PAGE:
Espresso, or simply caffè to the Italians, still reigns supreme in the land of gelato and spaghetti. No matter where you are in Italy, whether in the North or the South, Italians’ love for espresso doesn’t waiver. You’ll find the cuisine varies greatly by region: pesto in Cinque Terre, heavily meat and cheese-based dishes in the north, and fresh tomato-based dishes in the south. And of course the wines as well, but not caffè.
I’ve had the pleasure of traveling to Italy a few times since moving to Dublin last March. It happens to be my favorite country. Can you blame me? On my most recent trip to the Emilia-Romagna region, one of the food capitals of the world (home to Parmigiano-Reggiano, Balsamic Vinegar, and Parma ham among others), I specifically noticed that tea was sparse and if there, buried in the back of a menu. Yet, coffee could be found around every turn.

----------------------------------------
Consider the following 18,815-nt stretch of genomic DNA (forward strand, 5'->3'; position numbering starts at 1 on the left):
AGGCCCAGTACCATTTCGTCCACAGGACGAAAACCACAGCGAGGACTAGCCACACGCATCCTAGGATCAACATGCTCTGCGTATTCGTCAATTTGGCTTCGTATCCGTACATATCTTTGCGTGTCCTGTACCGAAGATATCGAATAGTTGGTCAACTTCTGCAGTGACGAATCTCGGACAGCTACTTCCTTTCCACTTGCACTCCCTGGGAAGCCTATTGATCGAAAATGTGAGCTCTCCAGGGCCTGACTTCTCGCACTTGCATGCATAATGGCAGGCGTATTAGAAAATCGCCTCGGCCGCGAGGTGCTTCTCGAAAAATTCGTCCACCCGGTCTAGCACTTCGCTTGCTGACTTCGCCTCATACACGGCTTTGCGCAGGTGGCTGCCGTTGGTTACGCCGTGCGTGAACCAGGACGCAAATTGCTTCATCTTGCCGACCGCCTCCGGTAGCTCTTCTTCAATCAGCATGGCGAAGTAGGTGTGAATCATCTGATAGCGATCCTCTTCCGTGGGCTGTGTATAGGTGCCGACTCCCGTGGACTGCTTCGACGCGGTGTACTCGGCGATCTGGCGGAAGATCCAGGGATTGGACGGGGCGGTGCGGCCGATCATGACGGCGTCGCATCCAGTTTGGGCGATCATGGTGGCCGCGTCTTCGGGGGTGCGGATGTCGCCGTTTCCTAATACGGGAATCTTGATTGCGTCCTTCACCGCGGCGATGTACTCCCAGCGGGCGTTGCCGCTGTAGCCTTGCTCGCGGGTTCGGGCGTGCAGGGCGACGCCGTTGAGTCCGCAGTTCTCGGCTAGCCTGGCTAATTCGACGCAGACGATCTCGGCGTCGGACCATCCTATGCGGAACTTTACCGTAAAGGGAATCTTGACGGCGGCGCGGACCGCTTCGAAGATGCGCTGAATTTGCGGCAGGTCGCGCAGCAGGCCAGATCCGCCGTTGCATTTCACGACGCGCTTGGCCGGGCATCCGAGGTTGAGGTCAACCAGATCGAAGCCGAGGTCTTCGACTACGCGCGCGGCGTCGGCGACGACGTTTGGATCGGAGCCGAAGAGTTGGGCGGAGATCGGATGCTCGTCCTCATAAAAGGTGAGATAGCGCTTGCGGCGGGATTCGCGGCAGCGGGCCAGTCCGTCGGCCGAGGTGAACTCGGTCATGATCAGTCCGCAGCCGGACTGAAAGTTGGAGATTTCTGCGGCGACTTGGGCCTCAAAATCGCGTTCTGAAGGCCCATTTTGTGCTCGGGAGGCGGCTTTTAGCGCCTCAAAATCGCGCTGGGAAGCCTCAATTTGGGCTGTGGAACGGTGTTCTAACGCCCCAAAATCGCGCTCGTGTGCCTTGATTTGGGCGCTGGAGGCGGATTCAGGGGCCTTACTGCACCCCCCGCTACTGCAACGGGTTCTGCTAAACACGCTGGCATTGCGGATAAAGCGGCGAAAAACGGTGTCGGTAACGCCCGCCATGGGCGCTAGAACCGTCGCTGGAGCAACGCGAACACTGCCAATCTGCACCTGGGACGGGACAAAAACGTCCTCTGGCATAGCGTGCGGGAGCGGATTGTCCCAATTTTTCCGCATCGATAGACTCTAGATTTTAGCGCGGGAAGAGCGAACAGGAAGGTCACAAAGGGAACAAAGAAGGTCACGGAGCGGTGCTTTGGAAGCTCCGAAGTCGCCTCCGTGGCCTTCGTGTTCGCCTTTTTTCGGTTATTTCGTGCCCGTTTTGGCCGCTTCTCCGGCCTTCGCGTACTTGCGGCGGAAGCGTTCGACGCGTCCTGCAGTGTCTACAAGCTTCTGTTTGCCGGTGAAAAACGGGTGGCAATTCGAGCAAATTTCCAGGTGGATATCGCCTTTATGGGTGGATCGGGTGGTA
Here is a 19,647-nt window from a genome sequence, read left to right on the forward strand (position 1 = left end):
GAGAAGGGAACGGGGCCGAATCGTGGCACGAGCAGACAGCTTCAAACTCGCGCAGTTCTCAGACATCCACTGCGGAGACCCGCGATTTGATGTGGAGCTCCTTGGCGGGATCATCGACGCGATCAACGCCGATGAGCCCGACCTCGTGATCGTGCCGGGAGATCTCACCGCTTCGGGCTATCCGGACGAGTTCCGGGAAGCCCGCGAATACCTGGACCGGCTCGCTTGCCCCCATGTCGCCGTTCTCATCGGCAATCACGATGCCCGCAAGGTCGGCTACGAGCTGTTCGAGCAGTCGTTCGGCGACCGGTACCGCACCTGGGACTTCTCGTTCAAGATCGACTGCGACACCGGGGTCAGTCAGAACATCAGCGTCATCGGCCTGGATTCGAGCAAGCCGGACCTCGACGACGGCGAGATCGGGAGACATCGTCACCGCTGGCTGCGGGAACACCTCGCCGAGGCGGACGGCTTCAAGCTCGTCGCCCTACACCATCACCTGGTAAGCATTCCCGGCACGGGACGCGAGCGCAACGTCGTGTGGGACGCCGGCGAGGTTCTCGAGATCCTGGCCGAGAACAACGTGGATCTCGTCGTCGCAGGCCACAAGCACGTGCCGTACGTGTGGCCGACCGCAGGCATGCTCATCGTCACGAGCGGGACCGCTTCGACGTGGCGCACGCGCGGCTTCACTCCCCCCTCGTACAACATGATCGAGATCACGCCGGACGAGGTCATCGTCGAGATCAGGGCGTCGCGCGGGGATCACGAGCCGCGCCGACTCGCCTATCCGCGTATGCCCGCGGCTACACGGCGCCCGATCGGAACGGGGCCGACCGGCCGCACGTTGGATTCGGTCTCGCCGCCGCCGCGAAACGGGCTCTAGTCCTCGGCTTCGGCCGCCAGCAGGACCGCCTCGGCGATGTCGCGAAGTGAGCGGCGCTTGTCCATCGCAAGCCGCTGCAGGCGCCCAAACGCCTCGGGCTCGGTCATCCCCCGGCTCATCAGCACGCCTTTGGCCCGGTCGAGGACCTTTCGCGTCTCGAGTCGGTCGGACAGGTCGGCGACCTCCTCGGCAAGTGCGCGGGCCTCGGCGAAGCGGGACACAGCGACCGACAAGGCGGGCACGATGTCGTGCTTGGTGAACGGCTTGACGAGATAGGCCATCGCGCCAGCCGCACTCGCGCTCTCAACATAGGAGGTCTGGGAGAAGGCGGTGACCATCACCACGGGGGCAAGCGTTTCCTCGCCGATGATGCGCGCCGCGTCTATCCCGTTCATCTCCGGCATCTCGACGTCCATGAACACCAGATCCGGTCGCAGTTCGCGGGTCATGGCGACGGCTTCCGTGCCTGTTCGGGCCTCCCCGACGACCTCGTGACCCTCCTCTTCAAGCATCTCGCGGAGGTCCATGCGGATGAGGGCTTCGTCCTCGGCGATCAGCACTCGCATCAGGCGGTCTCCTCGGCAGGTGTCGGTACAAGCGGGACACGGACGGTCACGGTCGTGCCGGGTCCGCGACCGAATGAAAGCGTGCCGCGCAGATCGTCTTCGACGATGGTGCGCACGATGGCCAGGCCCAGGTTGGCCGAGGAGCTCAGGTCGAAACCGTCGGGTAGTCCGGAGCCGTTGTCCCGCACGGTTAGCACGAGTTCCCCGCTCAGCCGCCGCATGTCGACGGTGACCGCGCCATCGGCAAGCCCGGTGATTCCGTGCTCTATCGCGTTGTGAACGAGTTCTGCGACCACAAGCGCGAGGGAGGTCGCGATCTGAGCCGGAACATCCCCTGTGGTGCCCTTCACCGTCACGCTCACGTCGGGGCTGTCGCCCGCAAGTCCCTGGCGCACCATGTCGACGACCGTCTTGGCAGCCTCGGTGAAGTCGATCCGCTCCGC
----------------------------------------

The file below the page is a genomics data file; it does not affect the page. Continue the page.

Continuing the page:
If I may be honest, I am an equal lover of coffee and tea and believe they both serve a purpose. I love enjoying that deep espresso, though I’ll admit it’s an acquired taste if you’re used to weaker drip coffee. But I started to miss ordering a mint tea after a heavy meal, which I often do at home. While starting to think about why tea culture hasn’t really made its way to Italy, I had an epiphany. This realization may be obvious to you, but as so many places around the world have embraced tea for its social, medicinal, and health benefits, why the resistance in Italy? It’s not like Italians don’t love to sit out on the piazza and enjoy watching the world go by or linger over a 3-hour meal. But when it comes to espresso, it’s almost a disappearing act. Have you ever been to a real coffee bar in Italy? Well let me tell you, people are in and out. Someone will walk in, stand at the bar, motion to the barista for a caffè, and within minutes has received her espresso and sipped it down. And let’s not forget the final act of using a teaspoon to get every last drop of the delicious froth from the bottom of the cup. Such is the Italian way of consuming coffee and I think this rapid enjoyment of the beverage has stalled the adoption of tea…or it at least must be a contributing factor. What do you think?